Organisms and Environments
Organisms and Environments BIOL 116
Popular in Course
Popular in Biology
This 66 page Class Notes was uploaded by Oma Larkin on Friday October 23, 2015. The Class Notes belongs to BIOL 116 at University of Idaho taught by Staff in Fall. Since its upload, it has received 21 views. For similar materials see /class/227886/biol-116-university-of-idaho in Biology at University of Idaho.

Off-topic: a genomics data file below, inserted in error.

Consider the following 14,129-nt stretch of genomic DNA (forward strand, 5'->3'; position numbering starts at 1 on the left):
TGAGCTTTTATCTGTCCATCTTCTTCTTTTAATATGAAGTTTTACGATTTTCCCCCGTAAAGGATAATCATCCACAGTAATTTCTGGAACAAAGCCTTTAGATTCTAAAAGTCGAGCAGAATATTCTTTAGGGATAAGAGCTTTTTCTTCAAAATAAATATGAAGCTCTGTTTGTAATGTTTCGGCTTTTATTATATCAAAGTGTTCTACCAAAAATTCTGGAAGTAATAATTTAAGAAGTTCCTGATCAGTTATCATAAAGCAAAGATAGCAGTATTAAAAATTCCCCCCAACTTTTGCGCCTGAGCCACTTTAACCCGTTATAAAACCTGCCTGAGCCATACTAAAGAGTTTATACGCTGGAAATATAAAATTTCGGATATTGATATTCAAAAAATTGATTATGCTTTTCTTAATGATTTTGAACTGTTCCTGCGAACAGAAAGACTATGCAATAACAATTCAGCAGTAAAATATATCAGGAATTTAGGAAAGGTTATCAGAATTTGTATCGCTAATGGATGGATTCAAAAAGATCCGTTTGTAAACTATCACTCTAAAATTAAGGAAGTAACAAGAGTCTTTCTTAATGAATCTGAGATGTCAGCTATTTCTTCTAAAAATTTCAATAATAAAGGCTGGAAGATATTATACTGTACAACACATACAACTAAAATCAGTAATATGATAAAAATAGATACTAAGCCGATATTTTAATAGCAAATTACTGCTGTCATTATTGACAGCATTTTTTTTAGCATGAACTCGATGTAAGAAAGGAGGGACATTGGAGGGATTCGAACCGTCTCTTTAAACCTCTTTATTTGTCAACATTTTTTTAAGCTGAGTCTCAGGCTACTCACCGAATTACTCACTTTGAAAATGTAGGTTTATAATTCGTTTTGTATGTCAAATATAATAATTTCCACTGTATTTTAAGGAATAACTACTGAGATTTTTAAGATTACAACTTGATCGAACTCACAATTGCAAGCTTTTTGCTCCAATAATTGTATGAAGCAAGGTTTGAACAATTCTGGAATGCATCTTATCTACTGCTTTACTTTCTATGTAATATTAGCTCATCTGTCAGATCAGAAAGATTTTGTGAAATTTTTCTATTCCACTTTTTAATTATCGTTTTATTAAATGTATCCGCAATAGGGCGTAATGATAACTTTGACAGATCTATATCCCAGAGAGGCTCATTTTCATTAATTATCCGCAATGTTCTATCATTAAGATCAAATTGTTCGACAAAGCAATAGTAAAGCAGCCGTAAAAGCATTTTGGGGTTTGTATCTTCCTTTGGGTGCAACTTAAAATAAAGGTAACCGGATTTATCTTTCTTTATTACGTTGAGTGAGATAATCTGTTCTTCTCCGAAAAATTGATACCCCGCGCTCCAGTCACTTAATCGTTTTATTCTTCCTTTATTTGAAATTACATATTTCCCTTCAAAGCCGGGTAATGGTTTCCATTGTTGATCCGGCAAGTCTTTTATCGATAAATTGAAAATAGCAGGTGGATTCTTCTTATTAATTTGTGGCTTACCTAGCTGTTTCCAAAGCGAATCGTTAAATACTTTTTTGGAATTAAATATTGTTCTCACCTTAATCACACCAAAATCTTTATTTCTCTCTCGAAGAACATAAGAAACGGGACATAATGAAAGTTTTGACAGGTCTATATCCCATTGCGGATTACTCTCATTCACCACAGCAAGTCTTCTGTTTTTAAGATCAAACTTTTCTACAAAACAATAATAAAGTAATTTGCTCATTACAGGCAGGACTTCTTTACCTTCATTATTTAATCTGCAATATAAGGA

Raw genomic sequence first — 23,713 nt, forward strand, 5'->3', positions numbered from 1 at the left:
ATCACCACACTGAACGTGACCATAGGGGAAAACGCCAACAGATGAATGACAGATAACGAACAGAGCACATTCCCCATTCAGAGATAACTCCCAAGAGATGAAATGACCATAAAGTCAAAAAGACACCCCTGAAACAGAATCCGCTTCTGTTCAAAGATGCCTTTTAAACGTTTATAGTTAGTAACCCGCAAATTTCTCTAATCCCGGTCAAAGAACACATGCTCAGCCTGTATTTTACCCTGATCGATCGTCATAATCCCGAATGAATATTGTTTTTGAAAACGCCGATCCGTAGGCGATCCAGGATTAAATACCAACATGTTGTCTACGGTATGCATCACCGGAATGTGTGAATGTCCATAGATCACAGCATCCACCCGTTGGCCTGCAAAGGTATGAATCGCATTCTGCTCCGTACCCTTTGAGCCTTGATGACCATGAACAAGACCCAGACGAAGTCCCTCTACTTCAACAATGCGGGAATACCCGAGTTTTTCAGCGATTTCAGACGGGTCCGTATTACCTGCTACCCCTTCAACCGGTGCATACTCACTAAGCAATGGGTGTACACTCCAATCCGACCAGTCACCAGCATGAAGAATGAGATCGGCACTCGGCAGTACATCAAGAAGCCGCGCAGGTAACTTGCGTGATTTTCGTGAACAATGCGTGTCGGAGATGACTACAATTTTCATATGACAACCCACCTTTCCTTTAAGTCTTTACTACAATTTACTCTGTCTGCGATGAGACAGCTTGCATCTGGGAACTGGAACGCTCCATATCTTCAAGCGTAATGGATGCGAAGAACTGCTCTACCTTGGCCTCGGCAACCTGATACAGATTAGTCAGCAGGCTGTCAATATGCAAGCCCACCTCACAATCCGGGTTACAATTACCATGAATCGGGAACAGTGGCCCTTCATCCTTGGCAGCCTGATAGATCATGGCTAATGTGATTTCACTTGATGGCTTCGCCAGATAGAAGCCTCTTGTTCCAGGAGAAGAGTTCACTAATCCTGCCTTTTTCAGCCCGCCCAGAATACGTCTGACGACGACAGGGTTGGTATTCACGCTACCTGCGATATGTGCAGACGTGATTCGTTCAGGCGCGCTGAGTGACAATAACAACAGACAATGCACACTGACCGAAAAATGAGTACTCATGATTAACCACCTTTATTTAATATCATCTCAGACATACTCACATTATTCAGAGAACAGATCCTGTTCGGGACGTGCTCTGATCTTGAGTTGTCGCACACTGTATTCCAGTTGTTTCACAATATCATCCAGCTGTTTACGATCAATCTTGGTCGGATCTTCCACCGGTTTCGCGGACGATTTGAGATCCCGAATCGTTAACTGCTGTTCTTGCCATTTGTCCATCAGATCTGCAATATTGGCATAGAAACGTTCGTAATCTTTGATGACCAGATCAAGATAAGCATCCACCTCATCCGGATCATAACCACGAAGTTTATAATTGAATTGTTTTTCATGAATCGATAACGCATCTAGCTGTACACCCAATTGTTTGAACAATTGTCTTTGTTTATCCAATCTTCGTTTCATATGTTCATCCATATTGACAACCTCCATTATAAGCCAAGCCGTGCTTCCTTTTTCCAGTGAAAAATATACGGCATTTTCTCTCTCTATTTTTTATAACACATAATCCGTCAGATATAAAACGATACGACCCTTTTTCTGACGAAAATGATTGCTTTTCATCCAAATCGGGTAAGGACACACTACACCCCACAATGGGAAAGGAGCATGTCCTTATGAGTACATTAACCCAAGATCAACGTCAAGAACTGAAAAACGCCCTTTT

Reviews for Organisms and Environments
Report this Material
What is Karma?
Karma is the currency of StudySoup.
You can buy or earn more Karma at anytime and redeem it for class notes, study guides, flashcards, and more!
Date Created: 10/23/15